T 0546/03 () of 9.5.2006

European Case Law Identifier: ECLI:EP:BA:2006:T054603.20060509
Date of decision: 09 May 2006
Case number: T 0546/03
Application number: 95904879.4
IPC class: G11B 5/55
Language of proceedings: EN
Distribution: D
Download and more information:
Decision text in EN (PDF, 70.583K)
Documentation of the appeal procedure can be found in the Register
Bibliographic information is available in: EN
Versions: Unpublished
Title of application: Voice coil driven positioner for coarse and fine positioning of magnetic head in multi-track tape drive
Applicant name: SEAGATE REMOVABLE STORAGE SOLUTIONS LLC
Opponent name: -
Board: 3.5.04
Headnote: -
Relevant legal provisions:
European Patent Convention 1973 Art 123(2)
European Patent Convention 1973 Art 56
Keywords: Main request, auxiliary request 1: amendments - added subject-matter (yes)
Auxiliary request 2: inventive step - no
Catchwords:

-

Cited decisions:
T 1105/92
Citing decisions:
-

Summary of Facts and Submissions

I. This is an appeal from the decision of the examining division to refuse European patent application No. 95 904 879.4, filed as an international application and published as WO 95/16986 A2, for the reason that the subject-matter of claim 1 lacked novelty with regard to the prior art document:

D1: EP 0 529 930 A1

II. Oral proceedings before the Board took place on 9 May 2006, during which the Appellant requested that the decision under appeal be set aside and that a patent be granted on the basis of claim 1 of either the main request or (first) auxiliary request as filed with the letter dated 10 April 2006, or claim 1 of the second auxiliary request as filed in the oral proceedings.

III. Claim 1 according to the main request reads as follows:

"A head positioning apparatus for positioning a magnetic head in a multi-track tape drive, said apparatus comprising:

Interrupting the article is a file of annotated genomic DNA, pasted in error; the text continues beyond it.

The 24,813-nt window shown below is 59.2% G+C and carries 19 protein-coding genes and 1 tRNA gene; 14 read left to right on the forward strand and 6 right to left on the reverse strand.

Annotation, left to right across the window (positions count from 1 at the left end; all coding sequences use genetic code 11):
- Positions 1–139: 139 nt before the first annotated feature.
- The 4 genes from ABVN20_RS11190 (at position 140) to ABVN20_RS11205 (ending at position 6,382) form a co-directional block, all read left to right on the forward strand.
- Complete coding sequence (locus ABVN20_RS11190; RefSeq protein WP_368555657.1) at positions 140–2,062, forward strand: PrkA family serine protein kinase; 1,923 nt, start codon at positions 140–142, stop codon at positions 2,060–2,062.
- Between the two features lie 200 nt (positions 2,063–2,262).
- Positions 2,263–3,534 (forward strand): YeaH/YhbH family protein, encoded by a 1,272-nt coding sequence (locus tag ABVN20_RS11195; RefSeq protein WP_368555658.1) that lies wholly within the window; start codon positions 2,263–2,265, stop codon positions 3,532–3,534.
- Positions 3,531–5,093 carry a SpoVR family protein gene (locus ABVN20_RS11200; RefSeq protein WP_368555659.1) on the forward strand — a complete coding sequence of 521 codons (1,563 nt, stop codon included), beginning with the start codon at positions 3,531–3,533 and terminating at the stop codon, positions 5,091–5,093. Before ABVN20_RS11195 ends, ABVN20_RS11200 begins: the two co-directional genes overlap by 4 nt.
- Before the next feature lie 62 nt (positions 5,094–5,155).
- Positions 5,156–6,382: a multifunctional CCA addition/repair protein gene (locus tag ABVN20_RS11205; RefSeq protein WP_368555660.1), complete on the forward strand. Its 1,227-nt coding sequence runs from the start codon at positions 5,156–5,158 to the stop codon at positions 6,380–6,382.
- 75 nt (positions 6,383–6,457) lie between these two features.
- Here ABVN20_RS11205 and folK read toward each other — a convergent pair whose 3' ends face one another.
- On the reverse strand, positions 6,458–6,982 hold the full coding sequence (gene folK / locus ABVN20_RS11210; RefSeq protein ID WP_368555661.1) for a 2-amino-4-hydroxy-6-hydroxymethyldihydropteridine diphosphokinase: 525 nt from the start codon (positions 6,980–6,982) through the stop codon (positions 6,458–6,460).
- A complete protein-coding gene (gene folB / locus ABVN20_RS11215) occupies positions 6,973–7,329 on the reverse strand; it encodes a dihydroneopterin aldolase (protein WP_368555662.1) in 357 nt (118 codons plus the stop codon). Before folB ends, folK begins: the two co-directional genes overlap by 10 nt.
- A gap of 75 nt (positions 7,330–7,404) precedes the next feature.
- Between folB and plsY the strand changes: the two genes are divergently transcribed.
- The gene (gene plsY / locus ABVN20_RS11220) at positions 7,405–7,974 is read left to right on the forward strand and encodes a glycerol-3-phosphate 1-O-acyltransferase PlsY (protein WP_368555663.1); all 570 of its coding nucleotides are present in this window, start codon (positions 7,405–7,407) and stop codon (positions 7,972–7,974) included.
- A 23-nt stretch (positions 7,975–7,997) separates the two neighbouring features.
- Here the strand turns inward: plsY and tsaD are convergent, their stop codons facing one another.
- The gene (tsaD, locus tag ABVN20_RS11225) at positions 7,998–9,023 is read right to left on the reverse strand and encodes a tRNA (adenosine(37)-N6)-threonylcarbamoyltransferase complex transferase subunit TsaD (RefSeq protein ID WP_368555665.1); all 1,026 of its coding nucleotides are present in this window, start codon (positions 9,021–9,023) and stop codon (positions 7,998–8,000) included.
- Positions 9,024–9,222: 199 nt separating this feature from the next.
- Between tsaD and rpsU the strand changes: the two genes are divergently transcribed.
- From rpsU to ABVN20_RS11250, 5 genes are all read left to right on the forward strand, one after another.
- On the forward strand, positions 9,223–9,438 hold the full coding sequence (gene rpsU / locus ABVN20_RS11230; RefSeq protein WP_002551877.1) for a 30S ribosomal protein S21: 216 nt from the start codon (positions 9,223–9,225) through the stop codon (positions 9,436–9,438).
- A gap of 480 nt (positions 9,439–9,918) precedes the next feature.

a stator assembly (120);

a moveable carriage (160) supported by and moveable with respect to said stator assembly, said carriage for supporting said magnetic head;

a voice coil (140) supported by said moveable carriage;

a voice coil drive means (144, 159) for delivering a current (IC) to the voice coil to thereby generate a magnetic motive force (f) that moves the voice coil; and

a head indicating means;

said head positioning apparatus characterised in that:

said stator assembly is shaped as an inner and an outer cylinder of annular cross-section and is arranged for generating a magnetic flux between the inner and outer cylinders of annular cross-section, said voice coil being shaped as a cylinder of annular cross-section and arranged to intersect the magnetic flux generated by said stator, and

said head indicating means is a means for detecting the position of the voice coil and comprises a movable member and a stationary member, the movable and stationary members being disposed inside a volume bounded by the inner cylinder of annular cross-section, and the movable member being coupled to the voice coil for moving with the voice coil;

whereby said head positioning apparatus is arranged to drive the voice coil through the voice coil drive means so as to coarsely position the magnetic head in open-loop manner to a predetermined accuracy, and is then arranged to drive the voice coil through the voice coil drive means so as to provide closed-loop fine positioning of the magnetic head."

IV. Claim 1 according to the first auxiliary request reads as claim 1 according to the main request except for the last paragraph ("whereby …") which has been replaced by the following text:

"and said voice coil drive means includes a nominal track positioner subsystem for receiving a nominal track position signal (157) such that said voice coil drive means outputs said current (IC) to move said head to a nominal position to within a predetermined accuracy and said voice coil drive means (159) further includes a closed-loop servo subsystem for receiving servo signals and for outputting said current (IC) to move said head to a desired position and maintain said head at said position;